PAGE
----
Most students are quite confident as they log in to view their final grades. They stayed on track, consistently attended their classes and kept up with their coursework. Unfortunately some students lose their academic focus somewhere along the way during the semester and seeing those final grades is a cold splash of reality. Facing the end of a less than positive semester can cause regrets, self-doubt, and discouragement.
We hope to celebrate success and offer well-deserved praise when grades are posted...but that is not always the case.
Despite your disappointment, this can be an opportunity to forge a strong bond between the two of you; recognizing your student as an adult who takes full responsibility for the choices made during the semester and creates a solid plan for moving forward.
ere are some thoughts to consider:
1. Before the two of you discuss the semester, take a deep breath and try to calm your emotions. Your conversation will be more fruitful if you can approach it with thoughtfulness and purpose.
2. Your student likely feels worse than you do. It's hard to deal with the consequences of poor academic performance and there is also the added stress of having disappointed you. These are powerful feelings and even more challenging than the sense of personal failure from a bombed out semester.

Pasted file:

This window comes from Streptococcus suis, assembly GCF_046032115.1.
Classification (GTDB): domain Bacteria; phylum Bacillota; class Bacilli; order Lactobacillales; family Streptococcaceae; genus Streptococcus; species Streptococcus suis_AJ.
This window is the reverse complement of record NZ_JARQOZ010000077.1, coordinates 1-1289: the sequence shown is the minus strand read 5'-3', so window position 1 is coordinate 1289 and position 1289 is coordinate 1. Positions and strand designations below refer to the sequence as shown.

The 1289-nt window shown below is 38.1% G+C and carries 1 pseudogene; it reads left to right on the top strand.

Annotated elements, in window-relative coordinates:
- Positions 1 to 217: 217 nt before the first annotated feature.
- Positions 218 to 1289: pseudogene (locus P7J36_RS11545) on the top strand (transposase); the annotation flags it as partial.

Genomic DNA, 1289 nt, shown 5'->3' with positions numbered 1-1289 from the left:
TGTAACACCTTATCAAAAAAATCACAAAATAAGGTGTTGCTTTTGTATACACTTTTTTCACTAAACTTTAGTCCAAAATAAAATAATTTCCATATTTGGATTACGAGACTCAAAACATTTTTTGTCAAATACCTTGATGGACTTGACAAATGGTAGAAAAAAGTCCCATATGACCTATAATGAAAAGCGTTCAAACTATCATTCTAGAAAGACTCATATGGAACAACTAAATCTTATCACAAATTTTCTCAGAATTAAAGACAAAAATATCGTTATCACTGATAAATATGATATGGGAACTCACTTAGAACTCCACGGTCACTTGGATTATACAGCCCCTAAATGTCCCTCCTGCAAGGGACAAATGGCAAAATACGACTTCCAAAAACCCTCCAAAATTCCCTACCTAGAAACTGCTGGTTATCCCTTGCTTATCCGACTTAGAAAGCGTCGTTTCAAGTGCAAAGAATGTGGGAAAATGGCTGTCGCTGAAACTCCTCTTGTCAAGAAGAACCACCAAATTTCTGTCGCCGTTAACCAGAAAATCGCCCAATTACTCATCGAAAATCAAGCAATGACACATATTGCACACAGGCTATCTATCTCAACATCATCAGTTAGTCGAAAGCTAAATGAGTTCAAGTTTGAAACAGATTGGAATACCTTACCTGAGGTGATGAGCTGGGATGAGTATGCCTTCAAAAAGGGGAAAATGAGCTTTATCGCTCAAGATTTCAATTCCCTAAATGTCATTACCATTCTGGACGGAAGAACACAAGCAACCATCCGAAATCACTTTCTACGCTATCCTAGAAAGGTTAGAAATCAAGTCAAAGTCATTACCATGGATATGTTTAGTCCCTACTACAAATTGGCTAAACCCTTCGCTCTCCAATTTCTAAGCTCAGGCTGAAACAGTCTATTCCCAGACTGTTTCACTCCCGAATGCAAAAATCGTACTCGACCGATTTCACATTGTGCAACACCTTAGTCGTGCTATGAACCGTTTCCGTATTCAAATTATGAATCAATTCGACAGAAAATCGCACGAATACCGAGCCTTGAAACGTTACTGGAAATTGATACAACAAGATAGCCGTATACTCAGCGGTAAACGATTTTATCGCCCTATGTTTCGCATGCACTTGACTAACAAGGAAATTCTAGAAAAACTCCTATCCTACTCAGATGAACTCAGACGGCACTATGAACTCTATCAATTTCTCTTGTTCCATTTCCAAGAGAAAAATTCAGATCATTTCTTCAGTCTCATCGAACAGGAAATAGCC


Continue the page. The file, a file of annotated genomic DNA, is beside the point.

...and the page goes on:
3. If you approach the situation as a tough but valuable learning experience, your student may become stronger, both academically and personally. We learn much from our failures and even more from having the chance to rise above them. Everyone occasionally needs a "do over" and this may be your opportunity to encourage that option.
4. Talk about what went wrong during the semester (preferably with a calm approach). Too much socializing? Attend class regularly? Need help with study skills? Did other issues overshadow the focus on academics? A conversation from the heart can be most helpful at this point - especially if you can find ways to approach your student as a young adult taking responsibility for personal actions - and not just as your child who may have let you down.
5. Talk about next year and next steps. This may be a fresh start; an opportunity to begin again with a stronger sense of purpose and focus. Encourage taking advantage of campus resources that will prove beneficial in improving academic performance. Ask how you can help prepare for the return to college and provide helpful support during the summer. What does your student need from you and also need from us?
6. And please remind your student how much you love 'em! Your love doesn't go away because of a bad semester. Your trust and support are essential in moving towards positive change.